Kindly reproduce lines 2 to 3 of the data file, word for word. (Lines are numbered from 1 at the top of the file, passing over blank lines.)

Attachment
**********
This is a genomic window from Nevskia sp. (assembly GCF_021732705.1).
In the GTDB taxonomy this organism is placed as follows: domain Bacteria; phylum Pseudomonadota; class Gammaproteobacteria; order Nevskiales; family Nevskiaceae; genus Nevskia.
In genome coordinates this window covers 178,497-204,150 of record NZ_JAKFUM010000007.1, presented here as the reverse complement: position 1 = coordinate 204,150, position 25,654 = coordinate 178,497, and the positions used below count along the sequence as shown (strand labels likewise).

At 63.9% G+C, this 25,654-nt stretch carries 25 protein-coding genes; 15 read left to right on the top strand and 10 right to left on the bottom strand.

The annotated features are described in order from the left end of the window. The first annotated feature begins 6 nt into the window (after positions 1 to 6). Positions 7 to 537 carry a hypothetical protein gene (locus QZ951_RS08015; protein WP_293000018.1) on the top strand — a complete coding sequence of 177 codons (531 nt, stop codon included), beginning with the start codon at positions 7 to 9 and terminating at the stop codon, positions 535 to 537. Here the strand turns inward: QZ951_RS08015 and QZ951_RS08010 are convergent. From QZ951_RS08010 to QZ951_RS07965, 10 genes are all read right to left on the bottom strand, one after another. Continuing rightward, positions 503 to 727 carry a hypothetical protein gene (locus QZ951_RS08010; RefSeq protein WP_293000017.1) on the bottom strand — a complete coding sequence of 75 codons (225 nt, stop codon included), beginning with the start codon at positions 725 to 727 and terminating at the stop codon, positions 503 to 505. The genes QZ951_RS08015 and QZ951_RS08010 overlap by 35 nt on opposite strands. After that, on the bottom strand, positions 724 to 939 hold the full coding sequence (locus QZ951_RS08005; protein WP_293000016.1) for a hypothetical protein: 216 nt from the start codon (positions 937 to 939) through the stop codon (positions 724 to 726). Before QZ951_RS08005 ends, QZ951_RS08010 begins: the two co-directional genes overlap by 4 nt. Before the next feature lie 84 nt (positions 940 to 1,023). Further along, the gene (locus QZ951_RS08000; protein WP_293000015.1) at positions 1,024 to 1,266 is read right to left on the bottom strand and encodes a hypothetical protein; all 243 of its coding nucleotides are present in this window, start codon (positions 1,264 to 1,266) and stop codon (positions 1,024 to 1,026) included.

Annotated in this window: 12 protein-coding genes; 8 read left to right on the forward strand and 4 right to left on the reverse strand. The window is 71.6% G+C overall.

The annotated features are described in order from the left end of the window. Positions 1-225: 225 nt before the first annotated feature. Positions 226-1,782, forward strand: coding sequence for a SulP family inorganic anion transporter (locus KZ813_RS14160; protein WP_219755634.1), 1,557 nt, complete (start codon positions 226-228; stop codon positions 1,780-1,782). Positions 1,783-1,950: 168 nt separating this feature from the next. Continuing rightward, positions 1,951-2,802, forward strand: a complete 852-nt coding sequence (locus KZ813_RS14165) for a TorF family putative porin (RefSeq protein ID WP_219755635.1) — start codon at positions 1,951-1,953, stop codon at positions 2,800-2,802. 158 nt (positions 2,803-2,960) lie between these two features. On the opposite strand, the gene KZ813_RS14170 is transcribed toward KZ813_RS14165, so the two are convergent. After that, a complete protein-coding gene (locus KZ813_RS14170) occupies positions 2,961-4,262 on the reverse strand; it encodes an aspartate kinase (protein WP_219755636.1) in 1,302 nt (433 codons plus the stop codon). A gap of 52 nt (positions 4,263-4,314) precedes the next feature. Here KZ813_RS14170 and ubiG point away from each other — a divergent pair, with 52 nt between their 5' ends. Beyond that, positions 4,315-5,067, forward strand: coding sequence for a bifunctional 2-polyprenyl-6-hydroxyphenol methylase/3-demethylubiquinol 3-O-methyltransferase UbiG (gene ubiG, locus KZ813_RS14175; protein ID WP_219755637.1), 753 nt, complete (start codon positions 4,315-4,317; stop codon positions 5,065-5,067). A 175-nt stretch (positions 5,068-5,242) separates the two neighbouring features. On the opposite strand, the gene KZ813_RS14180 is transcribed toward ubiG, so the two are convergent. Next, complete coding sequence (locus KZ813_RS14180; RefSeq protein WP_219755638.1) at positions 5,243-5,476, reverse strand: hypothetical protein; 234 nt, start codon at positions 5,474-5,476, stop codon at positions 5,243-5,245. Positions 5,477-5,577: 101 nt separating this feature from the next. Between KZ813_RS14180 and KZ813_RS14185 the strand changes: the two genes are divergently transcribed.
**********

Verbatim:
In the GTDB taxonomy this organism is placed as follows: domain Bacteria; phylum Pseudomonadota; class Gammaproteobacteria; order Nevskiales; family Nevskiaceae; genus Nevskia.
In genome coordinates this window covers 178,497-204,150 of record NZ_JAKFUM010000007.1, presented here as the reverse complement: position 1 = coordinate 204,150, position 25,654 = coordinate 178,497, and the positions used below count along the sequence as shown (strand labels likewise).